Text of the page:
Canada also wants reforms to the provisions for suing sovereign governments. A Canadian study indicated that it was the country sued the most under NAFTA (Sinclair). The NAFTA provisions allow investors to sue foreign governments without first going through that country's court system. They were included to protect Canada and the U.S. from potential corruption in Mexico's judicial system. Intended to protect foreign investors from discrimination, most claims filed against Canada stem from their stronger environmental laws and standards. Such laws make it harder for foreign investors who operate under more lax standards in their home country from entering the Canadian market. Canada's response to these claims has been that they should be allowed to regulate in the public's best interest.


Mexico's primary sticking point involves labor regulations and the differences in pay for Mexican workers compared to the U.S. and Canada (Graham and Angulo, 2017). Other issues, however, like immigration and the border wall loom large in discussions (Rampton, 2017). Mexico seeks to strengthen North American competitiveness by maintaining preferential access for Mexican goods/services in NAFTA countries, especially agricultural products. Mexico wants to prevent rules and regulations that create unjustified barriers to free trade and to expand the categories for temporary entry of business people to encourage the freer movement of professionals. They also seek a more inclusive economy in which more regions, sectors, and firms can partake in globalization. Currently, six northern Mexican states are responsible for over 50% of Mexican exports and two sectors--automotive & electronics--represent 60% of exports (Soergel, 2017).


With the removal of trade restrictions, the North American economy has grown as a whole and all three nations have received some benefits under NAFTA. Since its implementation, trade has skyrocketed between member nations, nearly quadrupling from $293 billion in 1993 to $1.1 trillion in 2016, and not just in final goods (McBride and Sergie, 2017)). NAFTA has seen substantial integration of supply chains among members, with materials from Canada being sent to Mexico for production, and then sent to the U.S. for final assembly (for example in the auto industry). There has also been substantial growth in U.S. service exports and foreign investments.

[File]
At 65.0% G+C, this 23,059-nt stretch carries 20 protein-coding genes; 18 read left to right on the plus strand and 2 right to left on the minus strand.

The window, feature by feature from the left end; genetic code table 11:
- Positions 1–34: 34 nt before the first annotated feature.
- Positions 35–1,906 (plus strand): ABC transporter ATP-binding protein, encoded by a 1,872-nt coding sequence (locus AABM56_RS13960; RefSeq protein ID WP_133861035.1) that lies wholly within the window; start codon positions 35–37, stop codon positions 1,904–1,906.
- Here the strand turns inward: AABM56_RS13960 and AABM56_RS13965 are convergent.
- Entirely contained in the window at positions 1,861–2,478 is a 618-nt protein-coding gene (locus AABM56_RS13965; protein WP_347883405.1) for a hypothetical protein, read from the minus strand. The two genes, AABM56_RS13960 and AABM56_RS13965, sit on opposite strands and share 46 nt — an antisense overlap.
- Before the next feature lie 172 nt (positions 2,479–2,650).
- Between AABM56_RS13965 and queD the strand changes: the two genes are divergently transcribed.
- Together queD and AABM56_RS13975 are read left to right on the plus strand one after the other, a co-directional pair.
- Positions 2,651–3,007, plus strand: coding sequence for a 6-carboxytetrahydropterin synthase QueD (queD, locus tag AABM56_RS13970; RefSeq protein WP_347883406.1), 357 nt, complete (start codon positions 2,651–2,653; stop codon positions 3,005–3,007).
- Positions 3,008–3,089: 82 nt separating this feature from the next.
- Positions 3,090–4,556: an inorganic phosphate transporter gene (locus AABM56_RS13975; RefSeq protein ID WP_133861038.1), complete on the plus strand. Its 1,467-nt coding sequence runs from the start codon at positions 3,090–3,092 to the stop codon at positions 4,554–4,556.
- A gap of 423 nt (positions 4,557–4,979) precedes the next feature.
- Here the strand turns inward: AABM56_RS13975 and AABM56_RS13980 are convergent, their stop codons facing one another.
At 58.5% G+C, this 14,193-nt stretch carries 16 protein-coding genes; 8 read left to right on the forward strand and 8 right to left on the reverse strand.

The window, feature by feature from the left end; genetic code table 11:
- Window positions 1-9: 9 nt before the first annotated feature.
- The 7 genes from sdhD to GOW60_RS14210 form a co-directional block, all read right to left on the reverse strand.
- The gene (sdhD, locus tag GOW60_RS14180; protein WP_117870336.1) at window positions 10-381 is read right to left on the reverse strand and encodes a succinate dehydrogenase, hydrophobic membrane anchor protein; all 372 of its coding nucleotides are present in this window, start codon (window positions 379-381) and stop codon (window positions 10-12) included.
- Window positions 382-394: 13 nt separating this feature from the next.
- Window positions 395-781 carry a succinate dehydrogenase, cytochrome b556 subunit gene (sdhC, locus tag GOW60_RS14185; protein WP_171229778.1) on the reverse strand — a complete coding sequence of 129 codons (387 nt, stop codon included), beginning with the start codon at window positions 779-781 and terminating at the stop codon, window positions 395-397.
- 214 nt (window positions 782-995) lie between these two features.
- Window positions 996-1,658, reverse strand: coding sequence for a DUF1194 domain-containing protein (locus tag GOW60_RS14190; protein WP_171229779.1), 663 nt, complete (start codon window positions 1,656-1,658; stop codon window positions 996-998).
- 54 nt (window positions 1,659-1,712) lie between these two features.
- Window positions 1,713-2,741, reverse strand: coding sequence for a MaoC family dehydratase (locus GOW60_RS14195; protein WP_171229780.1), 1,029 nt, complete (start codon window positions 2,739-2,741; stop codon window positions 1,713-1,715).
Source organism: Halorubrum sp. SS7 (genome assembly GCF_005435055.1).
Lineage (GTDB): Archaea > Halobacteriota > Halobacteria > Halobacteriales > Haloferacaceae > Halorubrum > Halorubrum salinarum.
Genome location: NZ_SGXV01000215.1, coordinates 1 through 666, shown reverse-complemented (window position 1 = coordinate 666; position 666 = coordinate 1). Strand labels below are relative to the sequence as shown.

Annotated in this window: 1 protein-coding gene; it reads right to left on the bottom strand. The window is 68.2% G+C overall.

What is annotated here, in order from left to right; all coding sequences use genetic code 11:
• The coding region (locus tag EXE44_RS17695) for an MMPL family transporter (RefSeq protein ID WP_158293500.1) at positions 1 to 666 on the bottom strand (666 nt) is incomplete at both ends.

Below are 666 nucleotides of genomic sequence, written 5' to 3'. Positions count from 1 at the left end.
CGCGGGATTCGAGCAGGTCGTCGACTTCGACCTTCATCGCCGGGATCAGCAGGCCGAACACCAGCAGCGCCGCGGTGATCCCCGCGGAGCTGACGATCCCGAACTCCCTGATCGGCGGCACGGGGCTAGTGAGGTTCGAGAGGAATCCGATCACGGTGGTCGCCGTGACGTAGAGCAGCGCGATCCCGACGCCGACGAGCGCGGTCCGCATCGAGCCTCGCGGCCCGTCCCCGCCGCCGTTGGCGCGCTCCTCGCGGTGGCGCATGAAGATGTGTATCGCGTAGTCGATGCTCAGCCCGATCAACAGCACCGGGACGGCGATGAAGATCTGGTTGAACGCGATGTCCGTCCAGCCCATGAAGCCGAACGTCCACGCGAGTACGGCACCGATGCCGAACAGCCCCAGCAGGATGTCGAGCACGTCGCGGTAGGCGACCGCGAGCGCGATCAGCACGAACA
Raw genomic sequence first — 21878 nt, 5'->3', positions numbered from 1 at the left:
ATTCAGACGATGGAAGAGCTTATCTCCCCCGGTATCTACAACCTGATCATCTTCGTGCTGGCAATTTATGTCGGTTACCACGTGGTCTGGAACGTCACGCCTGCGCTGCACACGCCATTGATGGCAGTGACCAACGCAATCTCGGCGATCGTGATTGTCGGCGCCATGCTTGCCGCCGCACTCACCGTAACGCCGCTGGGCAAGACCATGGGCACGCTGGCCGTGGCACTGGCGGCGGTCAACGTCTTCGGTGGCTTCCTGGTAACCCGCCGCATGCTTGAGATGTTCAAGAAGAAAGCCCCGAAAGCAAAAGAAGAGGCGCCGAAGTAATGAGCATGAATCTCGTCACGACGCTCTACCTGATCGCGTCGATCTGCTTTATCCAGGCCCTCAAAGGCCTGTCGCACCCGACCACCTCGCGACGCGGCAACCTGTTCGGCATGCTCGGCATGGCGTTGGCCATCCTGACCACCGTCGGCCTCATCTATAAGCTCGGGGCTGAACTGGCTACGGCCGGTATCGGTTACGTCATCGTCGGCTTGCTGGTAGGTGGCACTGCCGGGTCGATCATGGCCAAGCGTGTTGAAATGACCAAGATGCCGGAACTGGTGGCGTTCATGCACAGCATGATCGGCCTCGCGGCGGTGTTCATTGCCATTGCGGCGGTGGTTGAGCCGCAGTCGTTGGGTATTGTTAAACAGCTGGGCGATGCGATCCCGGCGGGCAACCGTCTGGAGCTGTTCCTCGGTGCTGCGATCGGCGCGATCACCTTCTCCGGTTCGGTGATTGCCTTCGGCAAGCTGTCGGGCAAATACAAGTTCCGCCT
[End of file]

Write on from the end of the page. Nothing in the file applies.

With so much money exchanging hands between the three countries there is a lot at stake with these NAFTA negotiations. As previously discussed, U.S. agriculture is particularly dependent upon; Canada and Mexico are two of our biggest agricultural export markets (farmdoc daily, December 22, 2016 and April 28, 2017). Of particular concern, the agricultural sector is often the target of any retaliatory trade disputes (farmdoc daily, October 4, 2017). As such, American agriculture continues to monitor the NAFTA renegotiation process closely.


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Ag Secretary Says Thereís No Contingency Plan For NAFTA


Radio 570 WNAX (SD)

Nov 10, 2017


Ag Secretary Sonny Perdue says he doesnít have a contingency plan in case the renegotiation of the North American Free Trade Agreement fails. He told farm broadcasters thatís because heís optimistic in a successful conclusion to the talks.


Perdue says the NAFTA agreement is too important to United States agriculture for it to fail.


Perdue says the world is closely watching the NAFTA discussions and the conclusion will set a precedent for further bi-lateral trade agreements going forward. And he says the President continues to believe bi-laterals will be most favorable to the U.S...